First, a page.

22nd August 1642. Martyr for a Cause?

King Charles I is the only formally Canonised Saint of the Church of England, but remembered more for a belief stemming from his father’s notion of  The Divine Right of Kings.(1) 

Lead statue at St Margaret's Westminster, donated by Society of King Charles 1956.

Lead statue at St Margaret’s Westminster, donated by Society of King Charles 1956.

When Charles was executed in 1649, he was seen more than a failed political leader, as popular books such as the Eikon Basilike, created the idea that he was martyred in defence of the Church. At the Restoration in 1660, this was not an idea that anyone wished to discourage.

The end-game for Charles I arrived Today in 1642, when he declared war on Parliament, by raising his Standard at Nottingham.

The first Civil-War (1642-46) was inevitable after the King’s rejection in June 1642, of Parliament’s demands for reform (the 19 Propositions), and his withdrawal from London. He then set up Court in Oxford.

On June 24th 1646 the Royalist Army marched out of Oxford, after Cromwell had been installed as Chancellor in the April.(2)

Statue of Cromwell outside parliament, by Sir Hamo Thorneycroft 1899.

Statue of Cromwell outside Parliament, by Sir Hamo Thorneycroft 1899.

The power of the 1640 Long Parliament was fast declining, as the Parliamentary New Model Army increased, and in 1648 ‘Pride’s Purge’, got rid of any not ’Grandees or Independents’, whom the Army supported, as against Anglicans, Catholics and Presbyterians. (3).

The final act, for Charles, was the High Court of Justice condemned the King to death in 1649 which took place before the (still present) Banqueting Hall in Whitehall.(4)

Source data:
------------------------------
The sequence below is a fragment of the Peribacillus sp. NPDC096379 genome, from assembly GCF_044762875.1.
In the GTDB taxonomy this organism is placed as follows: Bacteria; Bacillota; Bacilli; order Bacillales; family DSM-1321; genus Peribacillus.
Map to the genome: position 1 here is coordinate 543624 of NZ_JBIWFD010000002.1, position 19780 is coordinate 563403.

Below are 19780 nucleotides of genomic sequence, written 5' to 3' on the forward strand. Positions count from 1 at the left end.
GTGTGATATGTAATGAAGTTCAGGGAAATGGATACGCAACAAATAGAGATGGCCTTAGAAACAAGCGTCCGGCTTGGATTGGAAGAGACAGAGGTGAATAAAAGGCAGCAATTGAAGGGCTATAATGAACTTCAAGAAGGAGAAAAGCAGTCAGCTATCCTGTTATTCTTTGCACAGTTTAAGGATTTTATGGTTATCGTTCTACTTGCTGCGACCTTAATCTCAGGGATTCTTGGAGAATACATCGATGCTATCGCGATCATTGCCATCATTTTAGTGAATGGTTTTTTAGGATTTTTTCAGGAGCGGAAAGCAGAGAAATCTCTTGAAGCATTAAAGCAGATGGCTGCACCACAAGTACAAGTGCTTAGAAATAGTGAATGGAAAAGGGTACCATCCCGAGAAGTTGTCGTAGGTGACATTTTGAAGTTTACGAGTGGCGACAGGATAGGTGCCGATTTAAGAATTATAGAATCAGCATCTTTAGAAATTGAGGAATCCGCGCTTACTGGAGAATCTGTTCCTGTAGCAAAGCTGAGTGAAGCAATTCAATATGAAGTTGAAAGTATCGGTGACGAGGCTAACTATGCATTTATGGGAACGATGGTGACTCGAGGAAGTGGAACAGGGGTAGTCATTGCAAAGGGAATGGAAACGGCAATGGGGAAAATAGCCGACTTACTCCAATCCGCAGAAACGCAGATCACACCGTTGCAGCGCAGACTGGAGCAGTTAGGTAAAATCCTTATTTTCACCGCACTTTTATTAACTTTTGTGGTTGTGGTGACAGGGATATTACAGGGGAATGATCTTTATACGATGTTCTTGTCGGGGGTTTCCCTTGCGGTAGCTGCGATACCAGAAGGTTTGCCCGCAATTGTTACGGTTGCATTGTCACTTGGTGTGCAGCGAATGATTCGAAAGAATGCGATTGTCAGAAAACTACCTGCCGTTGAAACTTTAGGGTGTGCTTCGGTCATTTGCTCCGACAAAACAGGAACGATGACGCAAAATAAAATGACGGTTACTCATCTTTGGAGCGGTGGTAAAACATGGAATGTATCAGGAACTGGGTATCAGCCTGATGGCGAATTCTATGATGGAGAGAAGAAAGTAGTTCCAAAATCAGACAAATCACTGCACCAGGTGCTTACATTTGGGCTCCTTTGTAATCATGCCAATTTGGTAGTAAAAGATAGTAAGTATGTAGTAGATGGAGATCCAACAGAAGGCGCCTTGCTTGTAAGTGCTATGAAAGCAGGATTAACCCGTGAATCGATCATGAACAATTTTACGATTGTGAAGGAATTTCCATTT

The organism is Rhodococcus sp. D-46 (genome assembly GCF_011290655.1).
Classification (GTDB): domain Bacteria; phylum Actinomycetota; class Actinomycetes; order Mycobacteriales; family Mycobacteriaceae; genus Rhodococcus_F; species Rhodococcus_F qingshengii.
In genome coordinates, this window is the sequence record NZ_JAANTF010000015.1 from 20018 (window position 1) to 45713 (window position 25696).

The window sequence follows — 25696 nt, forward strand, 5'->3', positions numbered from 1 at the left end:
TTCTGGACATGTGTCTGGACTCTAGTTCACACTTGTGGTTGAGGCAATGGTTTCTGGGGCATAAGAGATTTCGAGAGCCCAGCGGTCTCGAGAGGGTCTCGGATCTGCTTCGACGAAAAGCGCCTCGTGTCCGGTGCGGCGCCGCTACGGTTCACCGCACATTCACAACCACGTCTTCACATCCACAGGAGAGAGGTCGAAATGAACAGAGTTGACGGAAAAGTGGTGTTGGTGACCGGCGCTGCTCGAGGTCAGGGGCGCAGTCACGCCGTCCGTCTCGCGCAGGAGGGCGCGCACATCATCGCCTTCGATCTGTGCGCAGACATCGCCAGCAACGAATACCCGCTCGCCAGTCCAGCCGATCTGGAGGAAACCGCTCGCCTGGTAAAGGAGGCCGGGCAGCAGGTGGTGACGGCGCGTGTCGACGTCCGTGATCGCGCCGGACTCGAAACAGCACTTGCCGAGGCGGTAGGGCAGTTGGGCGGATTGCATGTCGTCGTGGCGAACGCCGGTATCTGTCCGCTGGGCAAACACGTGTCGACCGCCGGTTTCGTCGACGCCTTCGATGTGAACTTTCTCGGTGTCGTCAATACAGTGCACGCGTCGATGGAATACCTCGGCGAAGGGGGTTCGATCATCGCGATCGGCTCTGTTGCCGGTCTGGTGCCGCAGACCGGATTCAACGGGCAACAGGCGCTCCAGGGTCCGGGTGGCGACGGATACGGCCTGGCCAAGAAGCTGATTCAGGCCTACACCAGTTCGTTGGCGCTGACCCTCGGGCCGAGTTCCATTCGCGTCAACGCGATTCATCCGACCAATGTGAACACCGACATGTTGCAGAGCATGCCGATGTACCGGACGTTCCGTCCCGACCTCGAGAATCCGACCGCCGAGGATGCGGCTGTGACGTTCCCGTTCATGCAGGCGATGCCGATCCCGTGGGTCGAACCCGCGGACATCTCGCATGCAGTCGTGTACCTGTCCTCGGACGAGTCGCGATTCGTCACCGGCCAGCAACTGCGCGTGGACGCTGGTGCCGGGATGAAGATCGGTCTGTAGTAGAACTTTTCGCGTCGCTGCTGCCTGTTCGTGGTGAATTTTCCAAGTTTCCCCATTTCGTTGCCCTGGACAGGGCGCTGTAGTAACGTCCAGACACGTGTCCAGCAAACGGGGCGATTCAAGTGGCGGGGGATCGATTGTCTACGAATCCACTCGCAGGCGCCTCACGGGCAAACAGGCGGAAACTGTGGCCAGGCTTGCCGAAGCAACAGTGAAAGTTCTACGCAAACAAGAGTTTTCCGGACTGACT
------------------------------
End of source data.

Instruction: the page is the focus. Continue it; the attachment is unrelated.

The irony of the situation is that if Charles’ older brother, the accomplished Henry had lived, Charles would never have succeeded: another ‘might haves’ of history!

The future in 1660, after the Cromwell’s Protectorate, now lay with Charles II, based on new contractual foundations: ‘Divine Right’ was cast into history.

(1) This notion had been laid down by James I (VI of Scotland), ‘True Law of free Monarchy’ published in  1598, seeing the monarchy as an extension of the Apostolic Succession.

(2) The Mint was based at New Inn Hall later St Peter’s College.

Queen Henrietta Maria lived at Merton (the only college to support the Parliamentary forces (which had removed to London), whilst the King resided at Christ Church, where Parliament was held in Great Hall.

The citizenry of Oxford was anti-Royalist, but the University remained loyal.

(3) The term Anglican was coined in 1635 to describe the Church of England as opposed from the Church of Rome.(Ref: Christopher Howse, Sacred Mysteries, Daily Telegraph, 6.7.2013.

(4) One backer of Charles’ execution was John Milton who spent ten years as Cromwell’s Latin Secretary, composing his despatches to foreign governments and not surprisingly at the Restoration he was arrested and some of his writings were burned.

However he survived to write ‘Paradise Lost’.

It was Milton commissioned by Parliament to write a riposte to the Eikon Basilike (Royal Portrait) supposedly written by Charles, as a treatise on Monarchy.

The Book published on 9th February 1649 was disapproved in the Protectorate and Restoration, but went through 36 editions in 1649.


An urban myth, probably promulgated by guides, says that Cromwell facing the bust of Charles, is looking down as if to avoid eye-contact. However dating of the monuments obviously disproves this. 


Ref: wikipedia.org/Image of cromwell.

Ref: ianvisits.co.uk/myth-of-king-charles-opposite-parliament/Image of Charles.


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About colindunkerley

My name is Colin Dunkerley who having spent two years in the Royal Army Pay Corps ploughed many a barren industrial furrow until drawn to the 'chalk-face' as a teacher, now retired. I have spent the last 15 years researching all aspects of life in Britain since Roman times.

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